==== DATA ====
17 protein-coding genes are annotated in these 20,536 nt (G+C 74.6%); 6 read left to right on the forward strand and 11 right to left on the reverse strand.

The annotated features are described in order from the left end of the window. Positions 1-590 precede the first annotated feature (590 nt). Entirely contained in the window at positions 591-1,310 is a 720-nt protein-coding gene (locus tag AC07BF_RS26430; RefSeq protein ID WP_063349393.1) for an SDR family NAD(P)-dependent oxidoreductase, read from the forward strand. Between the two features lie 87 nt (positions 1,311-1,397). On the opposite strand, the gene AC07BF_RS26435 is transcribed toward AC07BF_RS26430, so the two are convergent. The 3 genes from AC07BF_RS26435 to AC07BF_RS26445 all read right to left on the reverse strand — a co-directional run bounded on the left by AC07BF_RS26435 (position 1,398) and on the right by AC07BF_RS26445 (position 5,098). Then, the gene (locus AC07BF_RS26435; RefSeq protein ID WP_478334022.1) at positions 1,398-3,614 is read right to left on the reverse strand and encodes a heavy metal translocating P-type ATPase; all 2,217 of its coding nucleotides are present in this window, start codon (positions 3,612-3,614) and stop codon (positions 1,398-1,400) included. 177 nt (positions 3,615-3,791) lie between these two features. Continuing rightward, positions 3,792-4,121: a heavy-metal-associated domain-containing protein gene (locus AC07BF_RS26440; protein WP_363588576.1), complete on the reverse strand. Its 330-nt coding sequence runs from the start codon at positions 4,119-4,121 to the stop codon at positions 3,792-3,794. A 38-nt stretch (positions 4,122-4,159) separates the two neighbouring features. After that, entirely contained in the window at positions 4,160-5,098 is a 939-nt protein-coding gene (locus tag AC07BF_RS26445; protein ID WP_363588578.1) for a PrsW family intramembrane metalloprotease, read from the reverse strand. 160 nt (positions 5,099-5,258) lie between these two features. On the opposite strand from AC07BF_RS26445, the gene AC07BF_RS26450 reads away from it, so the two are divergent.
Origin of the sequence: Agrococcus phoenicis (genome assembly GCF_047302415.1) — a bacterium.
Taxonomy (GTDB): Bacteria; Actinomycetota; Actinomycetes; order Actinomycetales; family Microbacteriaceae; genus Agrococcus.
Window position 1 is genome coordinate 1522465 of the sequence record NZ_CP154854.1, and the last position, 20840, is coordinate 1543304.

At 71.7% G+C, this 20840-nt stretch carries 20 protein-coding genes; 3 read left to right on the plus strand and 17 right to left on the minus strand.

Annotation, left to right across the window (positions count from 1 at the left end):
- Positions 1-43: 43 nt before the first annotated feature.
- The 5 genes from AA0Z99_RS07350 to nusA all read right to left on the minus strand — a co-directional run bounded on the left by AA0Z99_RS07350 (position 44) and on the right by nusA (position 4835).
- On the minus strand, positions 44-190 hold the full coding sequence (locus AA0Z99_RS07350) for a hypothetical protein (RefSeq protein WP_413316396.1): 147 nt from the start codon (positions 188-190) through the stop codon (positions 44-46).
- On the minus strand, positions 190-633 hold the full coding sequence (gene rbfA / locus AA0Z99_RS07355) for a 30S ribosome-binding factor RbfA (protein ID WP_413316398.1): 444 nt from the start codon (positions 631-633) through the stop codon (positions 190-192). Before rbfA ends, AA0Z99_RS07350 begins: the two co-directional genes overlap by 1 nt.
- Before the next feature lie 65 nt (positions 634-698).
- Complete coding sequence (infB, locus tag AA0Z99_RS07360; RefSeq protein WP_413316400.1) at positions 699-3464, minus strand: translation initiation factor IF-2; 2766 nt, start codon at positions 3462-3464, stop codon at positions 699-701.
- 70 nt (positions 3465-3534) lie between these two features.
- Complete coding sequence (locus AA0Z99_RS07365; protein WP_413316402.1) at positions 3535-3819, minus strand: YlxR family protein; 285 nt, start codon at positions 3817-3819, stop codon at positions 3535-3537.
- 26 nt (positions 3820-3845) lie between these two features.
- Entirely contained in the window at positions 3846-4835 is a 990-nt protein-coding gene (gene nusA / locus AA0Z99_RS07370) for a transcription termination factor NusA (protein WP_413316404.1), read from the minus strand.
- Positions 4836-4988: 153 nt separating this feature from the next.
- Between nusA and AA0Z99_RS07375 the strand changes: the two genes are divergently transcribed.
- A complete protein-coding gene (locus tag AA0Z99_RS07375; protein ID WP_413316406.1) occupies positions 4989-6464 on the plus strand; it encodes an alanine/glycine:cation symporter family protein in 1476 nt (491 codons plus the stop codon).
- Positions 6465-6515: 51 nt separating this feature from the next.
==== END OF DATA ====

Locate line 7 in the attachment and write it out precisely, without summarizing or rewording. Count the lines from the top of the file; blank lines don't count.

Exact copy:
Annotation, left to right across the window (positions count from 1 at the left end):